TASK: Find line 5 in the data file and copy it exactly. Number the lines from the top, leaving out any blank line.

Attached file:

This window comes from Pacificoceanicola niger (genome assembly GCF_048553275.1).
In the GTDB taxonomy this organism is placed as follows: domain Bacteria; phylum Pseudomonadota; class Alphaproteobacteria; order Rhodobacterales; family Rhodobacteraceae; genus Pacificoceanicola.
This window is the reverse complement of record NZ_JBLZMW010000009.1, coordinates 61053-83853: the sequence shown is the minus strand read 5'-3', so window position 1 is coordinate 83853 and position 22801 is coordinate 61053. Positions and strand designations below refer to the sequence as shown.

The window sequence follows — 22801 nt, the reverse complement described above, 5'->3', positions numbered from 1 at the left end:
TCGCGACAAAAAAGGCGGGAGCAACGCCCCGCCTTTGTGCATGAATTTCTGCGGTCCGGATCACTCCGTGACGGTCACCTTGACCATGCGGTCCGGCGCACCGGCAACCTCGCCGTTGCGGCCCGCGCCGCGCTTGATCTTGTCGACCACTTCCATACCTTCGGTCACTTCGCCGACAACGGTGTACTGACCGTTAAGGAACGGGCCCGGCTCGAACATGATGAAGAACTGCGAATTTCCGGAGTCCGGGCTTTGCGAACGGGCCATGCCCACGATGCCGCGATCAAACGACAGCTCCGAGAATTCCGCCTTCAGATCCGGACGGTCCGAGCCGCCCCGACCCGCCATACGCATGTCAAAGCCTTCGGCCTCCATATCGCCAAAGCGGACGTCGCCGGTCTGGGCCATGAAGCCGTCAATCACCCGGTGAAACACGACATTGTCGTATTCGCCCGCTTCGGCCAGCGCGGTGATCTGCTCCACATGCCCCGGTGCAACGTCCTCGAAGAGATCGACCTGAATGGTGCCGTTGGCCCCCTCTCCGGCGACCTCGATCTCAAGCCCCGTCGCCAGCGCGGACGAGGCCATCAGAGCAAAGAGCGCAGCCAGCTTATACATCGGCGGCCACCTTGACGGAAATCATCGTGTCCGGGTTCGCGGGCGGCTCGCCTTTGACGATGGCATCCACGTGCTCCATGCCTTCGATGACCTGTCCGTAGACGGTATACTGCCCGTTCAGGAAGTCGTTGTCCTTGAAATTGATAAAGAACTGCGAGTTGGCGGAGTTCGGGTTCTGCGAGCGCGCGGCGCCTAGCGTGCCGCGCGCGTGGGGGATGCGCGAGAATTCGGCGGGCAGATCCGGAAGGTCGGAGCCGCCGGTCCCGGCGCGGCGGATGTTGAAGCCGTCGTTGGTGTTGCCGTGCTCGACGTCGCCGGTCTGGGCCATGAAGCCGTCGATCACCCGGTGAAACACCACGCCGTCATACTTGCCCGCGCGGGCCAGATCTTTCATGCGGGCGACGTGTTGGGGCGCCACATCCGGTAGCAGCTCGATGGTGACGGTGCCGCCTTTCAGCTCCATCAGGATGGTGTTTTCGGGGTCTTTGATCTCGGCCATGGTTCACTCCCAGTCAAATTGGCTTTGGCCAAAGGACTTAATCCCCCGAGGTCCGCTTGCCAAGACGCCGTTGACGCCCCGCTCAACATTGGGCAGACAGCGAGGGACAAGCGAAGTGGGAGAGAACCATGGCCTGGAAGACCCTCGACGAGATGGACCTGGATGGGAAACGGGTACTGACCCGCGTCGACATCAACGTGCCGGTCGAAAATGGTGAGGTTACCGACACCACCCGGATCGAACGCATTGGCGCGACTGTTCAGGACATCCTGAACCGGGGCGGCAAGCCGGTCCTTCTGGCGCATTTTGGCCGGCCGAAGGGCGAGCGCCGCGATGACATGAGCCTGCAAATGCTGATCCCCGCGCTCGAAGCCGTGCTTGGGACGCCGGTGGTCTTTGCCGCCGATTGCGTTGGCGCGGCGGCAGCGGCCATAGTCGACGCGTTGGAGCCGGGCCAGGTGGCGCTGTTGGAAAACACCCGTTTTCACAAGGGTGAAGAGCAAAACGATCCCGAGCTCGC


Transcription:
TCGCGACAAAAAAGGCGGGAGCAACGCCCCGCCTTTGTGCATGAATTTCTGCGGTCCGGATCACTCCGTGACGGTCACCTTGACCATGCGGTCCGGCGCACCGGCAACCTCGCCGTTGCGGCCCGCGCCGCGCTTGATCTTGTCGACCACTTCCATACCTTCGGTCACTTCGCCGACAACGGTGTACTGACCGTTAAGGAACGGGCCCGGCTCGAACATGATGAAGAACTGCGAATTTCCGGAGTCCGGGCTTTGCGAACGGGCCATGCCCACGATGCCGCGATCAAACGACAGCTCCGAGAATTCCGCCTTCAGATCCGGACGGTCCGAGCCGCCCCGACCCGCCATACGCATGTCAAAGCCTTCGGCCTCCATATCGCCAAAGCGGACGTCGCCGGTCTGGGCCATGAAGCCGTCAATCACCCGGTGAAACACGACATTGTCGTATTCGCCCGCTTCGGCCAGCGCGGTGATCTGCTCCACATGCCCCGGTGCAACGTCCTCGAAGAGATCGACCTGAATGGTGCCGTTGGCCCCCTCTCCGGCGACCTCGATCTCAAGCCCCGTCGCCAGCGCGGACGAGGCCATCAGAGCAAAGAGCGCAGCCAGCTTATACATCGGCGGCCACCTTGACGGAAATCATCGTGTCCGGGTTCGCGGGCGGCTCGCCTTTGACGATGGCATCCACGTGCTCCATGCCTTCGATGACCTGTCCGTAGACGGTATACTGCCCGTTCAGGAAGTCGTTGTCCTTGAAATTGATAAAGAACTGCGAGTTGGCGGAGTTCGGGTTCTGCGAGCGCGCGGCGCCTAGCGTGCCGCGCGCGTGGGGGATGCGCGAGAATTCGGCGGGCAGATCCGGAAGGTCGGAGCCGCCGGTCCCGGCGCGGCGGATGTTGAAGCCGTCGTTGGTGTTGCCGTGCTCGACGTCGCCGGTCTGGGCCATGAAGCCGTCGATCACCCGGTGAAACACCACGCCGTCATACTTGCCCGCGCGGGCCAGATCTTTCATGCGGGCGACGTGTTGGGGCGCCACATCCGGTAGCAGCTCGATGGTGACGGTGCCGCCTTTCAGCTCCATCAGGATGGTGTTTTCGGGGTCTTTGATCTCGGCCATGGTTCACTCCCAGTCAAATTGGCTTTGGCCAAAGGACTTAATCCCCCGAGGTCCGCTTGCCAAGACGCCGTTGACGCCCCGCTCAACATTGGGCAGACAGCGAGGGACAAGCGAAGTGGGAGAGAACCATGGCCTGGAAGACCCTCGACGAGATGGACCTGGATGGGAAACGGGTACTGACCCGCGTCGACATCAACGTGCCGGTCGAAAATGGTGAGGTTACCGACACCACCCGGATCGAACGCATTGGCGCGACTGTTCAGGACATCCTGAACCGGGGCGGCAAGCCGGTCCTTCTGGCGCATTTTGGCCGGCCGAAGGGCGAGCGCCGCGATGACATGAGCCTGCAAATGCTGATCCCCGCGCTCGAAGCCGTGCTTGGGACGCCGGTGGTCTTTGCCGCCGATTGCGTTGGCGCGGCGGCAGCGGCCATAGTCGACGCGTTGGAGCCGGGCCAGGTGGCGCTGTTGGAAAACACCCGTTTTCACAAGGGTGAAGAGCAAAACGATCCCGAGCTCGC